Title: The Nighttime is for Dreaming

Warnings: Angst. TIVA angst. Cliches.

Summary: The nightmares come.

Disclaimer: Not mine, not ever. I thought I was done with this but a plot bunny bit me at work today, so… This is for people who like me are going to have to wait and find the second ep online tonight after it airs. Cheers!

The nightmares come the first night in the hospital in D.C. where Ducky has insisted she stay the night for observation. Exhaustion and infection and transcontinental flights, he said, and Gibbs looked stern when she tried to protest. Abby comes with her and plumps her pillows, and insists she eat the awful food on her awful tray, and when she thinks Ziva is busy staring down the pudding, she draws the nurses into the corner to warn them about how deadly their patient is, so they should be extra nice to her.

The nightmares find her in the nondescript hospital bed, not Navy, because she's not NCIS anymore, and they turn the clean concrete walls into dank concrete walls, and they turn the blinking lights to eye-smarting beams of desert sun leaking through cracks, and Salim comes and backhands her across the face and her mouth fills up with blood.

In the morning the nurses, with the appropriate amount of respect in their eyes, examine her wounds, change a few dressings, remark on the new bruises coming only now to the surface. One new bruise is on her lip and it's shaped like teeth holding back a scream. Ziva keeps her mouth shuts and nods and after they leave she turns to her side and spits out blood.

The nightmares come the second night in her hotel. She's checked into a long-term suite, a living room and kitchenette and a separate bedroom, because she doesn't know how long she'll be here or anywhere. McGee and Ducky come with supplies, McGee with a cellphone and a refurbished laptop so she can make calls and catch up with the world outside, and Ducky with some casseroles and special Ducky-ordered medical supplies, icepacks to store in the fridge and creams to prevent scarring. They settle her in, brief her on what's changed in the agency, highlight the cases that have come across their desks, say too many times and too awkwardly, that they are glad to have her back. McGee's bruises look like stains that have been washed enough time they're fading and his nose is peeling.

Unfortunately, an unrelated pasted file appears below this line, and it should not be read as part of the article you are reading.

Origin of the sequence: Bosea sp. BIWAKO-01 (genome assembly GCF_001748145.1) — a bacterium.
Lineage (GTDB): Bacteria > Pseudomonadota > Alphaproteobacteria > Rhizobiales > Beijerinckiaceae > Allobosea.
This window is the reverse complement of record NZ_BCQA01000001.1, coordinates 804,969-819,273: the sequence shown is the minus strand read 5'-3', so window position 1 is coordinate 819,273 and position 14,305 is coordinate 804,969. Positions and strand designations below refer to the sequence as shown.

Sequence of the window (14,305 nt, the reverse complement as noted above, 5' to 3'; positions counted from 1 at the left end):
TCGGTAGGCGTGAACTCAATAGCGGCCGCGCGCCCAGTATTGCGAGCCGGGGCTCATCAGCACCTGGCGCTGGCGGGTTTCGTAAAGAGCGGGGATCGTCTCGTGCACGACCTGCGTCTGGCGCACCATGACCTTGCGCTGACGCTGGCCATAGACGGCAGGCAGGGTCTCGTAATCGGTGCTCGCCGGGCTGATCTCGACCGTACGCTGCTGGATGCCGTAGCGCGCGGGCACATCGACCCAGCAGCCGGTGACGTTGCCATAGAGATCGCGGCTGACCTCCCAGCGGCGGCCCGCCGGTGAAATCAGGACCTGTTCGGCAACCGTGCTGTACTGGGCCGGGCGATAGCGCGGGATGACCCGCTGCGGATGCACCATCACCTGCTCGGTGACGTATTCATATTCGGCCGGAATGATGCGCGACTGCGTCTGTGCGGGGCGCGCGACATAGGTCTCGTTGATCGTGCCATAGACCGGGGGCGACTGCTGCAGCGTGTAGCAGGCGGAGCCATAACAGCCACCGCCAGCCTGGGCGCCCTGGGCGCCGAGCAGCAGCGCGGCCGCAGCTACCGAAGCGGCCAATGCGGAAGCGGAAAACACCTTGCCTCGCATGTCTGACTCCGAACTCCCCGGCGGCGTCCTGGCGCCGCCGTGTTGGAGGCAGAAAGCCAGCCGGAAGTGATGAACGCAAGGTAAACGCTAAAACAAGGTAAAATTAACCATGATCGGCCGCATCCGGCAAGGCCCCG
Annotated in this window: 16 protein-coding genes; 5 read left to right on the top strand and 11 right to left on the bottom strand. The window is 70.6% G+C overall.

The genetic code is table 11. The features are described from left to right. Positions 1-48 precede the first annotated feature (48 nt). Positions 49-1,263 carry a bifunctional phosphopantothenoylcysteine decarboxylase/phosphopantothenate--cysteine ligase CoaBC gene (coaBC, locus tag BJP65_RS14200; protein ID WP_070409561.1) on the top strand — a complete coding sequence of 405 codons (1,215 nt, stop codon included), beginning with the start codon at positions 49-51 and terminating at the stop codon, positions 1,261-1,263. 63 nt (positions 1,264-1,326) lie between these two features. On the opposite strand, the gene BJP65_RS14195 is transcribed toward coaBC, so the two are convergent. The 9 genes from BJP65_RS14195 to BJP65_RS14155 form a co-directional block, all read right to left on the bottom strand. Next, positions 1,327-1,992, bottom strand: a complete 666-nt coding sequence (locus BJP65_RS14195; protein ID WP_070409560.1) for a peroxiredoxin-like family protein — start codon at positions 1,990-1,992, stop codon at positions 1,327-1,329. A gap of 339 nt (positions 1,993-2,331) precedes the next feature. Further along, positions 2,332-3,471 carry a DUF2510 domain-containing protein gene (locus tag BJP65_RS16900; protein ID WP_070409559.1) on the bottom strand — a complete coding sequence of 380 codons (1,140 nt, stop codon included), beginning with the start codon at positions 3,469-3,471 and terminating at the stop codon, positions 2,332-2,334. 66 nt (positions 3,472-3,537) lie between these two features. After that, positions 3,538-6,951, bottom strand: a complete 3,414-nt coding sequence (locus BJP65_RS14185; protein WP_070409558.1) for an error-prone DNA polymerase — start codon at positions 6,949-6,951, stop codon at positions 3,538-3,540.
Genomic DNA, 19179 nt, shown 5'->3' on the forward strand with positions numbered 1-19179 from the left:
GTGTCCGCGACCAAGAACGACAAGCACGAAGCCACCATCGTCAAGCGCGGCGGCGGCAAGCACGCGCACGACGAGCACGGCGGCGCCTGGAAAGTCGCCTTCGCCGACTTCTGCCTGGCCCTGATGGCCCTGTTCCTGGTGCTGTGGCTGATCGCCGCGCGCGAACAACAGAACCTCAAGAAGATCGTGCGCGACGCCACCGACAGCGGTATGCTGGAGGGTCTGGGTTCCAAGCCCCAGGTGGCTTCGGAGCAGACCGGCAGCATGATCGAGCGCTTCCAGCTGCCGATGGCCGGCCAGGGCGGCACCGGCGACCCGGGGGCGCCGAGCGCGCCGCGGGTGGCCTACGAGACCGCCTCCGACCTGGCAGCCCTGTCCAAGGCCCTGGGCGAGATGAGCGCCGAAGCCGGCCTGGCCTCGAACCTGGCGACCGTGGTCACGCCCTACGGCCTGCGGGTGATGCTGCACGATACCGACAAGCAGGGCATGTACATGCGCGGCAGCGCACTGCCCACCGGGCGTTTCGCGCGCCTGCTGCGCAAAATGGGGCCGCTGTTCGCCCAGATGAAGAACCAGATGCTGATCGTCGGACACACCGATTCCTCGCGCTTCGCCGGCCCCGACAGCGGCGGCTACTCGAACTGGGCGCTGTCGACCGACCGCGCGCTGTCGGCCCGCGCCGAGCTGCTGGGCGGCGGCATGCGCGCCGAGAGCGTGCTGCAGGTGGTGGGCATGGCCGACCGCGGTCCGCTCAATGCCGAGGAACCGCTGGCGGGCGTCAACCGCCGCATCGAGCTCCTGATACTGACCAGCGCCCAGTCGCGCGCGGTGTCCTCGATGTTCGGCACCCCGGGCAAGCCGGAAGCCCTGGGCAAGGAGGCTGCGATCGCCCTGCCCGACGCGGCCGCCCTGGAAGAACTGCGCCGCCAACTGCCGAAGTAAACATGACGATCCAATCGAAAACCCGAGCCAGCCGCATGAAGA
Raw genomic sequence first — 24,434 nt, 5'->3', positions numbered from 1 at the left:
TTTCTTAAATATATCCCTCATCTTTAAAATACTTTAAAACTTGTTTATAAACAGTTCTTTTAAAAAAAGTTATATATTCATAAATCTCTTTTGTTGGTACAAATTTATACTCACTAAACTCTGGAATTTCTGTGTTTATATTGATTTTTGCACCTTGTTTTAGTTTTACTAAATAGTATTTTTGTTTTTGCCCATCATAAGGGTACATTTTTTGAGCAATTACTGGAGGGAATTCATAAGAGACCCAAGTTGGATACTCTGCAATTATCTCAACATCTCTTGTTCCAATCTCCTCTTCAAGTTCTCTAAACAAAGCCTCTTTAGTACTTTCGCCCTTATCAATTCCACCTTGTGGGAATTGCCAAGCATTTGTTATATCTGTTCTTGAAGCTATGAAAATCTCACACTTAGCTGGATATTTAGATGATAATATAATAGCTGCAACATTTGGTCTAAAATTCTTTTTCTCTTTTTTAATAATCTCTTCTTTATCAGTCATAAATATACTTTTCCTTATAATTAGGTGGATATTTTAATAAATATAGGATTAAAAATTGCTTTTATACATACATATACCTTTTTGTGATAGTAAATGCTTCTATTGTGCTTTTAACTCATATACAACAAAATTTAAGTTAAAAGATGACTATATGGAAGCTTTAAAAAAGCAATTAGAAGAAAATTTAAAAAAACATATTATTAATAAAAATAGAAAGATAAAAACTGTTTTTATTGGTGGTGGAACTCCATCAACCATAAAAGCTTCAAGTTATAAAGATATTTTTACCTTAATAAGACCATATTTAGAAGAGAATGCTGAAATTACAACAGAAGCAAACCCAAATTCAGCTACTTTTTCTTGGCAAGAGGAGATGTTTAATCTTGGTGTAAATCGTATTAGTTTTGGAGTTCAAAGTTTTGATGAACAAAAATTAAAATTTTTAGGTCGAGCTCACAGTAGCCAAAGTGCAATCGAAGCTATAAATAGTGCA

The nightmares find her in her nondescript hotel bed, flowered coverlet, tight-tucked sheets. They make the TV scream obscenities in Arabic, they lash her wrists with knots of crumpled bedclothes, and Salim comes and leans over her and makes her want to betray both her countries and his breath smells like Abby and home. In the dark she grabs the hem of the t-shirt she's wearing, an old one of Abby's with a strawberry-colored stain, and she throws it far away from her. The nightmares continue, but she can't smell him anymore.

In the morning she burns the t-shirt in the sink and sets off the fire alarm, and has to hurry and blacken toast before she evacuates the building so she has an excuse. The hotel still doesn't like it and they ask her to leave as soon as she can.

The nightmares come the third night, and they reopen each of her old wounds, one at a time, and they paint the walls in colors of thirst and they speak to her in voices that sound like her father's disappointment.

On the fourth night, Tony finds her in his nondescript bed, burrowed under the covers, fists tight on his pillow. He lowers the weapon he pulled when he saw his front door ajar, because as he suspected, there's a crazy ex-Mossad person in his apartment, but it's his crazy ex-Mossad person, so it's fine.

"Hey there," he says. "Whatcha doing?"

"I'm homeless," Ziva says. "And the hotel did not appreciate it when I had to burn something."

Tony blinks a little, but he sets his gun down on the bedside table, and toes off his shoes, and climbs into bed with his traumatized ex-Mossad person.

"Glad you're here," Tony says, settling back on the headboard. "I've been having trouble sleeping."